FOR many people, a kettle is one of the most commonly used kitchen appliances.
So it follows that numerous individuals have been left baffled at the fact that many Americans don’t have them in their homes.
Love Island Australia host Sophie Monk sparked a debate after revealing she was left baffled at the revelation when she moved to the US for work.
The Australian TV star spent 10 years in America before returning to Australia in 2015, and said she left a string of American shop assistants confused when she asked for help locating a kettle.
Recalling a hilarious moment in a store during her decade-long stint overseas, she described her shock at learning Americans boil their water on the stove.
“I was looking for a kettle, and they’re like (imitates a US accent), ‘Kettle?’ They don’t know what a kettle is!" she told Yahoo Lifestyle Australia.
“They don’t use them. They must heat water up on their stove. Yeah, no one has a kettle, which is crazy.”
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It’s a fact that regularly confuses people who live outside of the US – but there’s actually a very simple explanation for it.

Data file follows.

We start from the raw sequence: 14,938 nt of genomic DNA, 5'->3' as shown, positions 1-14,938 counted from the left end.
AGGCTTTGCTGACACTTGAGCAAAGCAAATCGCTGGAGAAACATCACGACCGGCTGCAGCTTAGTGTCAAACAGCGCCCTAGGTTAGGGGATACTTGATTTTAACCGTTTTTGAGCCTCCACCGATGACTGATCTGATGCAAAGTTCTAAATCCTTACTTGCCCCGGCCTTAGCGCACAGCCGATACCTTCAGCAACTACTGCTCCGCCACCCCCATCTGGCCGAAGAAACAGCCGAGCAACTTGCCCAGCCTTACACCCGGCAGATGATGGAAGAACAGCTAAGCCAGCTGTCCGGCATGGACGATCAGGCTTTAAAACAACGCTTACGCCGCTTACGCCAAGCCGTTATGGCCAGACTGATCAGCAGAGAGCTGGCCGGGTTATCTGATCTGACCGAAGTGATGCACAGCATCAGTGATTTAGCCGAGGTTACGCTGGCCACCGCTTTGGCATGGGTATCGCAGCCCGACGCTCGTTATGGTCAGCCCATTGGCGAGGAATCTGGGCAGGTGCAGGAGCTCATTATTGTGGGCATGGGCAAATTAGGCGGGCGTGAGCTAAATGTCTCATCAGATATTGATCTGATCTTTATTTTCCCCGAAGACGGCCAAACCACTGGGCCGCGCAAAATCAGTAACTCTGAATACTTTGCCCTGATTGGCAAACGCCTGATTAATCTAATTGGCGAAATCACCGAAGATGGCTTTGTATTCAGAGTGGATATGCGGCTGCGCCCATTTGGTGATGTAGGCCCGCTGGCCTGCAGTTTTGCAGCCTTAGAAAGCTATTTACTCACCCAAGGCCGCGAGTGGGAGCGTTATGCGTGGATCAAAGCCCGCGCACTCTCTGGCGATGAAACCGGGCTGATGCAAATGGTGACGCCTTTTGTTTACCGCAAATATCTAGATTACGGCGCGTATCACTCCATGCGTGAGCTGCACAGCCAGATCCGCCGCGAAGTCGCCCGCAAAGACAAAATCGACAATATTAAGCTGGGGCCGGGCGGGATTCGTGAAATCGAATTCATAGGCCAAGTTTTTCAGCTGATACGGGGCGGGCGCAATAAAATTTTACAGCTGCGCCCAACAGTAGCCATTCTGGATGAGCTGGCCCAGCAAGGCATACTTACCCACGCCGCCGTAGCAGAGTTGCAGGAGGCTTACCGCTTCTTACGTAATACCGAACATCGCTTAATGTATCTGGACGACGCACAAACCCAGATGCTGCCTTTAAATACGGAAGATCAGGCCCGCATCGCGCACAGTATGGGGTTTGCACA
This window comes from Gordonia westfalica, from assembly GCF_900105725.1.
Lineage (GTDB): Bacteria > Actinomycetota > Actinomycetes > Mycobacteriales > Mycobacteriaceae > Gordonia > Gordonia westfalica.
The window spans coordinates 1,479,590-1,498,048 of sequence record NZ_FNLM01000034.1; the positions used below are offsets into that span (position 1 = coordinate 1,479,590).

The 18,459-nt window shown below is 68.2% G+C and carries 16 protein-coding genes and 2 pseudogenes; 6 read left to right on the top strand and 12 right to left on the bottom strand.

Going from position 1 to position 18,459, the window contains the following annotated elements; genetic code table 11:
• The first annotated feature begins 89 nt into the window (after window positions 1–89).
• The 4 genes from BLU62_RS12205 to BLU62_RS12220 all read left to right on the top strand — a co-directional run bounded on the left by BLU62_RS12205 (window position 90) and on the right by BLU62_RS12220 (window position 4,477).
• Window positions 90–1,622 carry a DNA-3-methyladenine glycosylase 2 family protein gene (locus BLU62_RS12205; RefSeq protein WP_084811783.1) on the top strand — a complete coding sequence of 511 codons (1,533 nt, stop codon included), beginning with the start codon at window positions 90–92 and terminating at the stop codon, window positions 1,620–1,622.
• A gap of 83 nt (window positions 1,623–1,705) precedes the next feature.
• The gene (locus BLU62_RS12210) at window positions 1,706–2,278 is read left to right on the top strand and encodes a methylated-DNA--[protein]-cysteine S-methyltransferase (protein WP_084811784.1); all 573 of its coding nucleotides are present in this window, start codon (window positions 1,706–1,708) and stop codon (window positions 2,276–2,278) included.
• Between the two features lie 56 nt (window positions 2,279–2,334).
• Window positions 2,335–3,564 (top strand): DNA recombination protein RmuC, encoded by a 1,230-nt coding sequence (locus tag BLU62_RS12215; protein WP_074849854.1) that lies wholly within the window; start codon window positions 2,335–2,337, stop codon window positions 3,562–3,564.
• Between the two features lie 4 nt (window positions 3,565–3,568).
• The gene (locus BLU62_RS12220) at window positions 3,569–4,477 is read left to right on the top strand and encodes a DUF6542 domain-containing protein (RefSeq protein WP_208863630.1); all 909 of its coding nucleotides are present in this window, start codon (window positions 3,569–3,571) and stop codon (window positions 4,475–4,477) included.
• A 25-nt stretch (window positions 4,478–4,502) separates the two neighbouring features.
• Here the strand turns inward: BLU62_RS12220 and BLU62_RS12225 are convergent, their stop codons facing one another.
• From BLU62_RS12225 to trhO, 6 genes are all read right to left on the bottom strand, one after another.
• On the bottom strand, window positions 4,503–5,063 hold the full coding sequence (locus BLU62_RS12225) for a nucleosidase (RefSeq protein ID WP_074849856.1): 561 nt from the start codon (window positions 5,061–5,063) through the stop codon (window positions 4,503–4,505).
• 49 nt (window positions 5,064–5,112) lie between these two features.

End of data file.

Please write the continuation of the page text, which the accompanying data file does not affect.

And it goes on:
Homes in the US only have a voltage of 100-127, while other countries including Britain, have voltages of around 230 volts.
The lower voltage in the US means that electric kettles would not heat water as quickly as they do in Britain and as a result, they haven’t caught on, with households choosing to boil on the stove or in the microwave instead.
It’s also been argued in a lengthy Reddit thread in the past that the culture for drinking tea doesn’t exist in the US, making the need for a kettle less important than ours.
Back in January, an Australian teen shared a TikTok video expressing her shock at the fact Americans don’t know what kettles are.
Kaila Smith, from South Australia – who has never been to the US – labelled it “confusing”.
Many agreed with the 19-year-old student, branding it “weird” and “strange”.
“Wait they don’t have a kettle in their house?” one person asked.
This story previously appeared on News.com.au and has been republished with permission.
Previously, a woman buys 90-year-old nan easy-pour kettle that doesn’t need picking up & people are desperate to get one.
And Americans reveal the ‘British things’ that baffle them the most from digestive biscuits to jumpers.
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